9. 9. Denker SP, Huang DC, Orlowski J, Furthmayr H, Barber DL (2000) Direct binding of the Na--H exchanger NHE1 to ERM proteins regulates the cortical cytoskeleton and cell shape independently of H+ translocation. Mol Cell 6: 1425-1436. doi:10.1016/S1097-2765(00)00139-8. PubMed: 11163215.
  10. 10. Hall A (1998) Rho GTPases and the actin cytoskeleton. Science 279: 509-514. doi:10.1126/science.279.5350.509. PubMed: 9438836.
  11. 11. Borisy GG, Svitkina TM (2000) Actin machinery: pushing the envelope. Curr Opin Cell Biol 12: 104-112. doi:10.1016/S0955-0674(99)00063-0. PubMed: 10679366.
  12. 12. Hinz B, Alt W, Johnen C, Herzog V, Kaiser HW (1999) Quantifying lamella dynamics of cultured cells by SACED, a new computer-assisted motion analysis. Exp Cell Res 251: 234-243. doi:10.1006/excr.1999.4541. PubMed: 10438589.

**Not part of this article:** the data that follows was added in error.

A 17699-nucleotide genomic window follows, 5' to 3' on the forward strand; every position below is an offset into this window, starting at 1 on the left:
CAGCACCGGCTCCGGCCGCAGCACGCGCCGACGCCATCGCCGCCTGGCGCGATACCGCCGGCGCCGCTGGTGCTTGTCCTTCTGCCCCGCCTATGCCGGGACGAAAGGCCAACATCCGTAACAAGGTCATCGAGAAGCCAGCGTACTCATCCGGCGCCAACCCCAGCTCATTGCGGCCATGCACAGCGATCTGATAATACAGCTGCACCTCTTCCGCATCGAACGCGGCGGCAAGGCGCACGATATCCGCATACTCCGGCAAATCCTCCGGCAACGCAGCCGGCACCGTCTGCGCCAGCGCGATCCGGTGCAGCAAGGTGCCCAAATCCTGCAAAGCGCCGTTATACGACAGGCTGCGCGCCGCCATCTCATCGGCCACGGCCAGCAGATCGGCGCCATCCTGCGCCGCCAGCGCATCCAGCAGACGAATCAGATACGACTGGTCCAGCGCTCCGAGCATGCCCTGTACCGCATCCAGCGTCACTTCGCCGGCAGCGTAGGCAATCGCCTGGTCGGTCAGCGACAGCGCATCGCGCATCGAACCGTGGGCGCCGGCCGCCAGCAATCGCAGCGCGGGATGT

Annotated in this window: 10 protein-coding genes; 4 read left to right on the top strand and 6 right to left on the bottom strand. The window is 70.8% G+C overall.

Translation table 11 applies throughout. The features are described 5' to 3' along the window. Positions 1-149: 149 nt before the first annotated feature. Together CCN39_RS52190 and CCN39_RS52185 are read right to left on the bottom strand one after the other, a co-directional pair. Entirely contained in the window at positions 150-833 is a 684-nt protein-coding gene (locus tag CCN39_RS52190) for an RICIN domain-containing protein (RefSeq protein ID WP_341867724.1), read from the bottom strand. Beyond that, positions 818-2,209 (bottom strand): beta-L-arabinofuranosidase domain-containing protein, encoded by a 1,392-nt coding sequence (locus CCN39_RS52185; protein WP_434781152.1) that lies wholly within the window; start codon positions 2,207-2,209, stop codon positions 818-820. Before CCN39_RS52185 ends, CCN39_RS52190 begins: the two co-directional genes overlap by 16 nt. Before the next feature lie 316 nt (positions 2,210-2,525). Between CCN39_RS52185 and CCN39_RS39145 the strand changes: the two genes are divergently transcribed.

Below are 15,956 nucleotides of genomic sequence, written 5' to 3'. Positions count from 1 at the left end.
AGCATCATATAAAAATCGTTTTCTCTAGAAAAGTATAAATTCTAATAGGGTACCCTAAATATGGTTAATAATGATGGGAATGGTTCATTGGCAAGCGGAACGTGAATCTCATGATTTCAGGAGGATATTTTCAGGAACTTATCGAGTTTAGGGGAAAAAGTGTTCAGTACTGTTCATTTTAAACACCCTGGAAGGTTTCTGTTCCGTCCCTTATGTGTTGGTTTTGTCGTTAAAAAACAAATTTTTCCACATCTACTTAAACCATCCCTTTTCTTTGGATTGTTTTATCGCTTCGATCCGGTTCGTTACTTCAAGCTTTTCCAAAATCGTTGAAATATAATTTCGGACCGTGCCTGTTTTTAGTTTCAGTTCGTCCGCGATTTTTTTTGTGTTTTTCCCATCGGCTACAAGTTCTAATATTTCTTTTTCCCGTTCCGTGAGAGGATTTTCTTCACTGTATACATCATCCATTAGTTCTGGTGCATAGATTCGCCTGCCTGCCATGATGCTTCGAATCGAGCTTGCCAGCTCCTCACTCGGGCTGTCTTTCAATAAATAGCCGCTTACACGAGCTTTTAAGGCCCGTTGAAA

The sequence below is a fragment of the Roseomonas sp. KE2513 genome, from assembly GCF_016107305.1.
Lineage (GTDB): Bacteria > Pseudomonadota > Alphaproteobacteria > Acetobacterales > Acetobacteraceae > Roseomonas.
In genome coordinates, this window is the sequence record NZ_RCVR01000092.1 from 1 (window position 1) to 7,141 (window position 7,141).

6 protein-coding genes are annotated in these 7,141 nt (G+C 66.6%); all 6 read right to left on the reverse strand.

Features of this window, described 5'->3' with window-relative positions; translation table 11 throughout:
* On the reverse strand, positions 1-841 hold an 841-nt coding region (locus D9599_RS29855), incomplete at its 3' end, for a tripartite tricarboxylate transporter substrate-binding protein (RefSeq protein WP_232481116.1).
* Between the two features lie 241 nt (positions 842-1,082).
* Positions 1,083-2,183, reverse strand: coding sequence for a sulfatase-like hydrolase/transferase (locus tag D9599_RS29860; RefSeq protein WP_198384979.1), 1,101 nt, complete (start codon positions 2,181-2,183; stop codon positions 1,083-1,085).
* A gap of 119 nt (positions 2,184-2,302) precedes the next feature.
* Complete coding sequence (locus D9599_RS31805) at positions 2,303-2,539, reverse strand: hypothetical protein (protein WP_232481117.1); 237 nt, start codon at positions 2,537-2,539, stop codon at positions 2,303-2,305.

13. 13. Frantz C, Barreiro G, Dominguez L, Chen X, Eddy R et al. (2008) Cofilin is a pH sensor for actin free barbed end formation: role of phosphoinositide binding. J Cell Biol 183: 865-879. doi:10.1083/jcb.200804161. PubMed: 19029335.
  14. 14. Denker SP, Barber DL (2002) Cell migration requires both ion translocation and cytoskeletal anchoring by the Na-H exchanger NHE1. J Cell Biol 159: 1087-1096. doi:10.1083/jcb.200208050. PubMed: 12486114.
  15. 15. Shi Y, Chanana V, Watters JJ, Ferrazzano P, Sun D (2011) Role of sodium/hydrogen exchanger isoform 1 in microglial activation and proinflammatory responses in ischemic brains. J Neurochem 119: 124-135. doi:10.1111/j.1471-4159.2011.07403.x. PubMed: 21797866.